Virginia residents may be interested in the story of a government contractor accused of failing to uphold its side of a significant annual contract. A recent filing by the U.S. Department of Justice alleges that the company failed to properly vet government employees.
Last month, the DOJ joined a previously-filed whistleblower lawsuit against US Investigations Services LLC, a company that performs background checks. USIS, the lawsuit alleges, failed to adequately perform investigations of over 665,000 government employees between 2008 and late 2012. While the complaint does not mention Edward Snowden, reports indicate that he was one of those reviewed by USIS.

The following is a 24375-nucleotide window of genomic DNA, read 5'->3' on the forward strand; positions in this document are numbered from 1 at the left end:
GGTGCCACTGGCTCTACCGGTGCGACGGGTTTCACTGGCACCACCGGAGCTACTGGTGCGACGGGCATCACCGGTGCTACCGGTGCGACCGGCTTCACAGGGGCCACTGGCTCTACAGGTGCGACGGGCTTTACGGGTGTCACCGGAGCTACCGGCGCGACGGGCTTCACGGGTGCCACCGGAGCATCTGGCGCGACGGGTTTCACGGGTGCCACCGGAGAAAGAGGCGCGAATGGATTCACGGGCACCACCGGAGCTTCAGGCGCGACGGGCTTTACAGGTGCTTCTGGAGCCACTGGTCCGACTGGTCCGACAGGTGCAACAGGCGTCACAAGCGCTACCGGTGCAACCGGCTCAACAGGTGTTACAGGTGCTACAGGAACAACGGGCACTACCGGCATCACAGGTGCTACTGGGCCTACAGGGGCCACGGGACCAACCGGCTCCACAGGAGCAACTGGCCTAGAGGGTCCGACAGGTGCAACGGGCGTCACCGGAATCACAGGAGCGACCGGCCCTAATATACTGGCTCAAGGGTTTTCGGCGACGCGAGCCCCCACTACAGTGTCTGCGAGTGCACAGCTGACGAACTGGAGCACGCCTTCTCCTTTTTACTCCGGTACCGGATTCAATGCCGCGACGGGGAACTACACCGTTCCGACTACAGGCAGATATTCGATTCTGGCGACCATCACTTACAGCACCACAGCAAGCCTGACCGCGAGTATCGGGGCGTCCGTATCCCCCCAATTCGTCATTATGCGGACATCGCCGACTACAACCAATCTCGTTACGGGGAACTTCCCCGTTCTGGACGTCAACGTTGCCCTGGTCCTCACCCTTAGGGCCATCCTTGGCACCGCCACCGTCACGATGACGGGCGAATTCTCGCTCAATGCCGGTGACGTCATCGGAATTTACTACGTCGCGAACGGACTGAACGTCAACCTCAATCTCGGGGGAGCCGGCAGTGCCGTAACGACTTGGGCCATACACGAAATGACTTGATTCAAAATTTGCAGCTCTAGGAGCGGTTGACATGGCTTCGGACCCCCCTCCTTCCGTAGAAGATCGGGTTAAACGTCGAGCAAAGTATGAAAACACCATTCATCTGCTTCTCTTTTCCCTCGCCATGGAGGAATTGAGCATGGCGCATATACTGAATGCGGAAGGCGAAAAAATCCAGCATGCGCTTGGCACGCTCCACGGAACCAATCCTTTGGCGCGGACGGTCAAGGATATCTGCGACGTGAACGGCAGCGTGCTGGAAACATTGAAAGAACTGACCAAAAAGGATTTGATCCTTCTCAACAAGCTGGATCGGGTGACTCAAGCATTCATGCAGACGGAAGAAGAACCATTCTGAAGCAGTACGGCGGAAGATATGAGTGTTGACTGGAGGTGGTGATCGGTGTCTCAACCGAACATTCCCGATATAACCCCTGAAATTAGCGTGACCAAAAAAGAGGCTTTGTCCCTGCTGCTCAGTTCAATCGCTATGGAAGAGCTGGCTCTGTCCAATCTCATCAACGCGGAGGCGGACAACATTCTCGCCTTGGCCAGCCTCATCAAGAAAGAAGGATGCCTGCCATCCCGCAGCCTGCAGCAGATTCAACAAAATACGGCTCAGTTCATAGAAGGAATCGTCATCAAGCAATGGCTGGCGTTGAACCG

In 2012, USIS received $295 million from the government, in exchange for its background reviews and credit checks of workers for security clearances. In January 2013, USIS named a new chief executive officer. Testifying at a congressional hearing, he stated that these allegations were inconsistent with the company's customer service record and reiterated that USIS had cooperated with the investigation from the start. As it is unlikely that the U.S. government will continue to work with USIS, it may seek to offer the work of vetting employees to a competitor or perform it internally.
When dealing with a business contract of any magnitude, care is needed to ensure that all parties are performing in accordance with its terms. Failure to perform as agreed could lead to a claim for breach of contract, with damages being sought by the aggrieved party. An attorney who has experience in business transactions may be able to help recover compensation for these losses caused by such a breach.
Source: Business Week, "Snowden Vetter Risks U.S. Contract Ban", Jonathan D. Salant and Kathleen Miller, February 11, 2014